I spent two days there. I made my first arrivals day visit and spent the day at the west end which was really nice. Planes were arriving from that direction anyway so it worked out well. The conditions were really nice on both days too so it was a fun and successful shoot. Mikoyan-Gurevich brought there MiG-29OVT demonstrator with thrust vectoring and it flipped its way around the sky with abandon. There was the usual selection of types from around the world which makes RIAT so fun. There were also some older UK types making an appearance like the Canberra demonstration – the last RAF Canberra flights I saw – and the old Twin Pioneer.
A Czech Mil-24 Hind helicopter gunship in special tiger dquadron markings overflies RAF Fairford, UK.
Hopefully there is something in this selection that will be of interest from a great show. There have been more RIAT visits since so maybe I shall dig out some stuff from those years if I continue to struggle for material for future posts!
A Spanish Air Force Eurofighter Typhoon pulls hard during a display at RAF Fairford in the UK.
Nancy and I took a trip to Arizona and Utah many years ago. It proved to be a really excellent trip and we saw some amazing locations. The first stop on the trip was the Grand Canyon. While the majority of visitors go to the South Rim of the canyon, this trip took us to the North Rim. The two locations are not far apart but to get from one to the other involves hours of driving. Apparently, there is some canyon in the way!
The North Rim is accessible for a smaller part of the year because it gets snowed in and doesn’t clear out until late in spring. The views are supposed to be similar on either side but the lack of people at the North Rim makes it a more peaceful place to visit apparently (I haven’t been to the South Rim so can’t speak with authority). The scenery was definitely beautiful. We had some cloudy times and some very clear weather. At night you could look at an amazing night sky.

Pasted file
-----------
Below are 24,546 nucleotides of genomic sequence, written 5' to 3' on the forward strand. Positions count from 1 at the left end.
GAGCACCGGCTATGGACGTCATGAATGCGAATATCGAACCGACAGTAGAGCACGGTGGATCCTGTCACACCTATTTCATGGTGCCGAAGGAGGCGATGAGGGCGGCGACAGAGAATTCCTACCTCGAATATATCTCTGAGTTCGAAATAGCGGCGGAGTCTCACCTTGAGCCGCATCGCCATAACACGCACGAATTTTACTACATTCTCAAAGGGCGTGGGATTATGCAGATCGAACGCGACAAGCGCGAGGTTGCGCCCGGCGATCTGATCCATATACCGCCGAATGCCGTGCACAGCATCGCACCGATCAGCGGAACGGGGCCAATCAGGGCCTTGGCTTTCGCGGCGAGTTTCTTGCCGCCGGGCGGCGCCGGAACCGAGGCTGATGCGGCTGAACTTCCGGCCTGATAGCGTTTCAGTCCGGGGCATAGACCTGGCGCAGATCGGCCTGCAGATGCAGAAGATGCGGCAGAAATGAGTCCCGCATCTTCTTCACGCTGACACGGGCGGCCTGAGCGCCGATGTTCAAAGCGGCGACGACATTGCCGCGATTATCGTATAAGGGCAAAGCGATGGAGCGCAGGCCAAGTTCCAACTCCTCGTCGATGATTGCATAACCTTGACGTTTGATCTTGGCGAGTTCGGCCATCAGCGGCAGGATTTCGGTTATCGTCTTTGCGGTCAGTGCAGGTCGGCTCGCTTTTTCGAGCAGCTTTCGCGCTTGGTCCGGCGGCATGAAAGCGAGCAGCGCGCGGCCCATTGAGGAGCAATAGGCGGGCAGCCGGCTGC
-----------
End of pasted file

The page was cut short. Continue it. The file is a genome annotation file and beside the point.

The problem with the Grand Canyon is that there is little you can do to convey the scale. Images are really not able to provide an understanding of just how vast the place is. You can see it is pretty, but the experience is not reproduced. To be honest, even when I was there, I found it hard to appreciate the scale. With so little to reference, you struggle to realize what is close and what is far away. Occasionally, if you see a boat on the Colorado River, you realize just how immense it all is. Awesome is a word that should be used when describing the Grand Canyon!
I haven’t looked at these pictures for years. I realize that I took some of them as examples at the time and then focused on those. I haven’t been through some of the others. With newer processing techniques, there is plenty to be done with some of the shots I have overlooked. I shall be playing with this for quite a while I think.
It’s been a while since my last visit to our friends in Kansas. I need to get back and see them soon. Our first visit there was a dramatic one. We had gone to the movies to see War of the Worlds with Tom Cruise. At the beginning of that, there is a scene of what looks like lightning striking but it repeatedly hits the same place. In the film, that is noted as being unnatural. As we left the theater and drove home, a storm started raging around us. The lightning was striking frequently and seemed to be in the same places. Uh oh!
We got home and stayed inside as the storm reached its peak. I have always loved thunderstorms and this one was outstanding. I watched the lightning striking around us constantly. I decided to take some pictures. Photographing lightning is normally tricky to do. If it is dark, you can go for long exposures and hope to get the lightning in some of the shots. If you have a lightning trigger, you can let it do the work. In this case, you didn’t need either. I just shot out of the window and the chances were that there would be some lightning in the shot. It was crazy. Here are a couple of shots looking out of a bedroom window!